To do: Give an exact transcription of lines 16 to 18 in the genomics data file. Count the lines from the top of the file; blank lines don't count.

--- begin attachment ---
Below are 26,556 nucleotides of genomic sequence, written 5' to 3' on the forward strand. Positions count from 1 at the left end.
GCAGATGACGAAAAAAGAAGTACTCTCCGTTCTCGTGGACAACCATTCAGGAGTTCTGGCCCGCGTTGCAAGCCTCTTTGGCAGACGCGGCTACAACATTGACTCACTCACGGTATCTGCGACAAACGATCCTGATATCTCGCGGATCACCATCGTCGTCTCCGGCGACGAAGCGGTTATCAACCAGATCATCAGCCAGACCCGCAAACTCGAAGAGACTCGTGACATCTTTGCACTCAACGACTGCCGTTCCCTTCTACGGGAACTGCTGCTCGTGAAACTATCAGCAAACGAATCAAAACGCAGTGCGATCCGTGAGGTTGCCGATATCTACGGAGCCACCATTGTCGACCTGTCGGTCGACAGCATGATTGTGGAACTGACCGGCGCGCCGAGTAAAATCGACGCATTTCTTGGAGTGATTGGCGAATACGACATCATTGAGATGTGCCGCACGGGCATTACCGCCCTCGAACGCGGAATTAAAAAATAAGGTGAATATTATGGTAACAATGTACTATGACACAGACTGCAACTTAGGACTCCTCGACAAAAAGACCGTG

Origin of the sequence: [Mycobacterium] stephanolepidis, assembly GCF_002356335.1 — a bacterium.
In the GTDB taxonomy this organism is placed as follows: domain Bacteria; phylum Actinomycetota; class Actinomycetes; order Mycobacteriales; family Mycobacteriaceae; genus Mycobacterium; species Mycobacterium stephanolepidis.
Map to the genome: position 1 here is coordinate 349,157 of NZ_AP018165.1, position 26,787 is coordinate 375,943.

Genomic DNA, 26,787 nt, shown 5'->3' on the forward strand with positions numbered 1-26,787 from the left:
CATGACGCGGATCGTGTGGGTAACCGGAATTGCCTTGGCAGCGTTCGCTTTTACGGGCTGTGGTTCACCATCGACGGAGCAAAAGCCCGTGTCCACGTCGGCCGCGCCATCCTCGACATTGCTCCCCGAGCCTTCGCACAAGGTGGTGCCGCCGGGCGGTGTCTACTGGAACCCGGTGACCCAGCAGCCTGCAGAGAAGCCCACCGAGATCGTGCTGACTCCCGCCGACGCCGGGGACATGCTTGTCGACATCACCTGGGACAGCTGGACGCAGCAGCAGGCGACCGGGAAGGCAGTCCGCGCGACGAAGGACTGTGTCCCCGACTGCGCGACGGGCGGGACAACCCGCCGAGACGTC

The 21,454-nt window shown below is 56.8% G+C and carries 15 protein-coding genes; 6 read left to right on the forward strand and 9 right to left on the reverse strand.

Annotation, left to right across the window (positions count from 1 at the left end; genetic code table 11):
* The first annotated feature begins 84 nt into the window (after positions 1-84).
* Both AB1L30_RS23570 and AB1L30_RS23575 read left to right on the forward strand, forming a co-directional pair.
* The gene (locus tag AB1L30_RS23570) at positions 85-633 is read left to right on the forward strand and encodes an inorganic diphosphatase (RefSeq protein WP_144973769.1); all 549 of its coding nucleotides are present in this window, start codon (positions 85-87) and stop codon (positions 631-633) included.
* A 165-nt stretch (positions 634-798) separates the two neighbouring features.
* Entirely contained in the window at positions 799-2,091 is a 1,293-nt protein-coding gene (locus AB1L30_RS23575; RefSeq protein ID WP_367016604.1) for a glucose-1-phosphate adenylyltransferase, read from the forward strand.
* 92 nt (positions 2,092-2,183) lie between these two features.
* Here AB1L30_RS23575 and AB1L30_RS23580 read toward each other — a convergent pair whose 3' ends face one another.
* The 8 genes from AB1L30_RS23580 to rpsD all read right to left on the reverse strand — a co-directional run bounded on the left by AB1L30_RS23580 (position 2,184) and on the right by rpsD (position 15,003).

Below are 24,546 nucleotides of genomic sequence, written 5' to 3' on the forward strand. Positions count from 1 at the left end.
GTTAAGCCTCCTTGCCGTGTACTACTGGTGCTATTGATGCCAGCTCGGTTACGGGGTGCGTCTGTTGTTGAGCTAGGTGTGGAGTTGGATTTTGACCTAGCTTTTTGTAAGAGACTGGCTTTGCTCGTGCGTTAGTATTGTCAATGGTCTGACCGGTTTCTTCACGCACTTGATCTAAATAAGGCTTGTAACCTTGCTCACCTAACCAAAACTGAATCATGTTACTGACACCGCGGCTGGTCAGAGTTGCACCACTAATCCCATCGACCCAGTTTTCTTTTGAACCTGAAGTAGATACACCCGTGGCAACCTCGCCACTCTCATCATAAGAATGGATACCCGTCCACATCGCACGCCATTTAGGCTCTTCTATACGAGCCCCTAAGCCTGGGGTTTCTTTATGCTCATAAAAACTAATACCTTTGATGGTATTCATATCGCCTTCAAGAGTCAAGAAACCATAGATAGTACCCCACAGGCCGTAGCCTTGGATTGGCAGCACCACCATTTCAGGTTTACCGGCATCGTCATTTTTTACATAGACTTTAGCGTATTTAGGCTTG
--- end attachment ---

* Here AB1L30_RS23575 and AB1L30_RS23580 read toward each other — a convergent pair whose 3' ends face one another.
* The 8 genes from AB1L30_RS23580 to rpsD all read right to left on the reverse strand — a co-directional run bounded on the left by AB1L30_RS23580 (position 2,184) and on the right by rpsD (position 15,003).

Below are 24,546 nucleotides of genomic sequence, written 5' to 3' on the forward strand. Positions count from 1 at the left end.